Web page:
When African Americans talk about social transformation and say that churches ought to care about the poor, we often get all sorts of baggage unloaded on us. We’re accused of being liberals, socialists, or communists. We’re accused of believing things we don’t believe at all. In fact, if you look at the faith statements of every historically black denomination in the U.S., you’ll see they are all theologically traditional.

But already before slavery ended, black abolitionists were quoting what Paul said when talking to Jews in Thessalonica, that God “hath made of one blood all nations of men for to dwell on all the face of the earth” (Acts 17:26, KJV). African American biblical interpretation sees that as a call for all Christians to live in a universal brotherhood known for societal and personal transformation.

You have blogged that “the Black Church is the glory of American Christianity.” What did you mean?

The glory is in God’s work. African Americans might have had reasons to be suspicious of Christianity because of the way it was delivered. It’s glorious that African Americans were able to read and interpret the Bible for themselves and find the hope that God offers us as full image bearers. I experienced that glory growing up in black Baptist churches. I didn’t have to reject any of that spiritual formation to become Anglican. I became a priest in the Anglican Church in North America because I felt that the liturgical structure and communion help me live out my faith.

Can you share a New Testament example or paradigm for how churches can deal with contentious issues, such as racism, poverty, or injustices?

In Galatians 6, Paul talks about what it means to live together in Christian community. He asks us to carry each other’s burdens and so fulfill the law of Christ. When I confront racism, it’s tempting to start by debating details. But a New Testament paradigm calls me to ask instead what christologically informed love requires. As an African American, even when I’m frustrated, I ask myself how I can articulate my frustration in a way that the largest unit of people can hear and accept. Carrying each other’s burdens also means, as I wrote in Christianity Today, that the “burden of deconstructing racism and white supremacy should not be the sole province of black and brown Christians.”

Loving another as Christ often demands my losing public support because people seem determined to misrepresent my position as one who stands in the African American tradition. Christologically informed love requires us to acknowledge the truths of the Bible hiding in plain sight. What do the prophets and the Beatitudes have to teach us? What does the liberation of slaves at the Exodus reveal about God’s character, and how should that inform the church’s witness?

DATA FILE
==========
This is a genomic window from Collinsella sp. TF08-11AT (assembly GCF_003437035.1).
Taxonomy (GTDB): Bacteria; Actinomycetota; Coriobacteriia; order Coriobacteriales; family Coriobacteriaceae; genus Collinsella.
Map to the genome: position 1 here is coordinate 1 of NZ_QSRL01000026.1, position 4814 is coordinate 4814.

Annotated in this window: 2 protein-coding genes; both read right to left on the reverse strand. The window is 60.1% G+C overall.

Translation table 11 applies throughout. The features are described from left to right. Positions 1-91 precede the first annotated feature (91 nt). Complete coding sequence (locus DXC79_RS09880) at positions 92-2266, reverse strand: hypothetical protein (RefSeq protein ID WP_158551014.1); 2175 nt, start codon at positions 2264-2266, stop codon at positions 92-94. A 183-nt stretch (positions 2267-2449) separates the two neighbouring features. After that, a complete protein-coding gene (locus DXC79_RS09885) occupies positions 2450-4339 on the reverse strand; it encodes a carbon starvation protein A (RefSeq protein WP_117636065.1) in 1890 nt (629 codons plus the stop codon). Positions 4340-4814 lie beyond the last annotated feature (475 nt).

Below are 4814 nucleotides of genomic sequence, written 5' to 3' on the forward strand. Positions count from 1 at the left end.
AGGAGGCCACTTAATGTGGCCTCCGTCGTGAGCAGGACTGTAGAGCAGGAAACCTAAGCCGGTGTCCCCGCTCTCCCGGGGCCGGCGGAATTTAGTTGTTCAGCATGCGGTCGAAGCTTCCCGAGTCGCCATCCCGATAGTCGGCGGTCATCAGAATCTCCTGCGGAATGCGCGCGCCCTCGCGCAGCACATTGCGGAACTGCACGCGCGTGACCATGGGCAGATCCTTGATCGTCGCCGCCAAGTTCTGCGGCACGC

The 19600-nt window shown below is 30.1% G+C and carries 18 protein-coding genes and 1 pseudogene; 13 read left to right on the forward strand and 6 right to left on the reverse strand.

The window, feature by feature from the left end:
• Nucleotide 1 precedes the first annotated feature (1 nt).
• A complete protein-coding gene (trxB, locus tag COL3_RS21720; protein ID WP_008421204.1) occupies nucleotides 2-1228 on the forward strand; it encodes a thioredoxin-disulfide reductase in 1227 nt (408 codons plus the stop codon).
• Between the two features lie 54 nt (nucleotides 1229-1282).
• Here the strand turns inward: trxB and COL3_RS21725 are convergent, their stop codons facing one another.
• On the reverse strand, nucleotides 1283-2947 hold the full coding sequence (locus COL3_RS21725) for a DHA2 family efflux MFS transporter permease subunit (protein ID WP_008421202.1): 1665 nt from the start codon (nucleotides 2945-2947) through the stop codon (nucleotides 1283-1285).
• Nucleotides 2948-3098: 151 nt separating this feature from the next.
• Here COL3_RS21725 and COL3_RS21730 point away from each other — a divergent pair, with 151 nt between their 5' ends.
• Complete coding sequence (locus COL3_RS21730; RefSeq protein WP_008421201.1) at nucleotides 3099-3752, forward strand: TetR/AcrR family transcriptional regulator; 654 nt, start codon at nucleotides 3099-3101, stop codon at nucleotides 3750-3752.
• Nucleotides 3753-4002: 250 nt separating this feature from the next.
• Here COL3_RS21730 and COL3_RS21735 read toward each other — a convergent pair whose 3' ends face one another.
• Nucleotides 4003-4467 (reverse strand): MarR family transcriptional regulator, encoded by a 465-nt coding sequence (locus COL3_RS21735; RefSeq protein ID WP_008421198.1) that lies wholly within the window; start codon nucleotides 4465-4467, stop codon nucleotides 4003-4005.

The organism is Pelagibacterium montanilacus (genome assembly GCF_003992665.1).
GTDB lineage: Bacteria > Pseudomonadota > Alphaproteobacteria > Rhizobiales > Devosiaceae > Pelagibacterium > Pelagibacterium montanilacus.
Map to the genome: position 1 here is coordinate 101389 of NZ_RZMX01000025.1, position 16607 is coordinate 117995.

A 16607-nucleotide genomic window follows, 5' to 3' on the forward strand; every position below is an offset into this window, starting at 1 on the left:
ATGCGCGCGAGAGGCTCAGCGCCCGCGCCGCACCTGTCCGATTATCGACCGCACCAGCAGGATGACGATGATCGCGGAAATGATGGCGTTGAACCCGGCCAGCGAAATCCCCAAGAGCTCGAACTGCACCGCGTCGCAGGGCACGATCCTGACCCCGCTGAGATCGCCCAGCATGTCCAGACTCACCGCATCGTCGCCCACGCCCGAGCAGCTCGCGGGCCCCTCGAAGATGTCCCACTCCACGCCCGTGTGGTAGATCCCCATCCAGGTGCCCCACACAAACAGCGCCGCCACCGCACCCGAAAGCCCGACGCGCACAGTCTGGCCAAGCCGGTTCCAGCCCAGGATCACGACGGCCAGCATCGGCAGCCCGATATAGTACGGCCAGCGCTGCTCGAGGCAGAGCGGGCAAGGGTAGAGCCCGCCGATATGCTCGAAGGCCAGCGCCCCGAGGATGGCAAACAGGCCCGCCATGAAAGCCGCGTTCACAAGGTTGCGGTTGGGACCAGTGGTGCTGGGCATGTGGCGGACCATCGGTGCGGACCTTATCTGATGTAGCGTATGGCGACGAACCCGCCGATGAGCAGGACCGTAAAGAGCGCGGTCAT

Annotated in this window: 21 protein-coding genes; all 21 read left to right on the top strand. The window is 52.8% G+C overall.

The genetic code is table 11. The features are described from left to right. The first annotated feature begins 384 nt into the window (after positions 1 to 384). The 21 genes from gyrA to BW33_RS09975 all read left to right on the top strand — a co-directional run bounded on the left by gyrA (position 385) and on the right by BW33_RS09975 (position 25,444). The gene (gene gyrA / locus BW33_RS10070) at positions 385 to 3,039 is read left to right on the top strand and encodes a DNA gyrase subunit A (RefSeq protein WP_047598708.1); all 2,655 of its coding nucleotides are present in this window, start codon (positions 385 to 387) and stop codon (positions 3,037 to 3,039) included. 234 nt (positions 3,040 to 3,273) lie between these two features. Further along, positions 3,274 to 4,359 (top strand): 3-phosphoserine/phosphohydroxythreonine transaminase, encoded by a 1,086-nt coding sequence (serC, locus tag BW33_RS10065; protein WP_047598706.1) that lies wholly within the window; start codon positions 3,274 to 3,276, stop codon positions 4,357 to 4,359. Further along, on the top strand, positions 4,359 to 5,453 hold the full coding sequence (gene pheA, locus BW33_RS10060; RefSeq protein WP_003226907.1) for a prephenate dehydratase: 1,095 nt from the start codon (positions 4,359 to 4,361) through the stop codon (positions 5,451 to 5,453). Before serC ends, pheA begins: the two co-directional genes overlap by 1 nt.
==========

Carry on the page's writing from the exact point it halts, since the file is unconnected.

What’s another paradigm issue related to African American biblical interpretation?

When considering separate issues, such as moral corruption or the plight of widows and orphans, we can look at James 1:27: “Religion that is pure and undefiled before God, the Father, is this: to care for orphans and widows in their distress, and to keep oneself unstained by the world.” This reminds us that the Bible calls Christians to look at our lives through both the lens of societal transformation and the lens of personal morality.

What do you hope your book will achieve?

I pray it will help people to read the Bible as an exercise in hope. Through Bible reading and the process of biblical interpretation, we can all see the Bible as our friend, not our enemy. This encouragement is important for people who have experienced the Bible being used unjustly against them. I also see my project as pertinent because it helps me fulfill the stewardship of the message given to me as a child growing up in an African American Baptist context.


Follow Esau McCaulley’s blog Thicket of the Jordan and connect with him. Register for the 2020 Calvin Symposium on Worship to hear him speak on New Testament guidance on public witness and prayers during the Lord’s Supper and baptism. McCaulley cofounded Call & Response Ministries, which hosts conferences and creates resources for black and multiethnic churches. He writes often for major publications.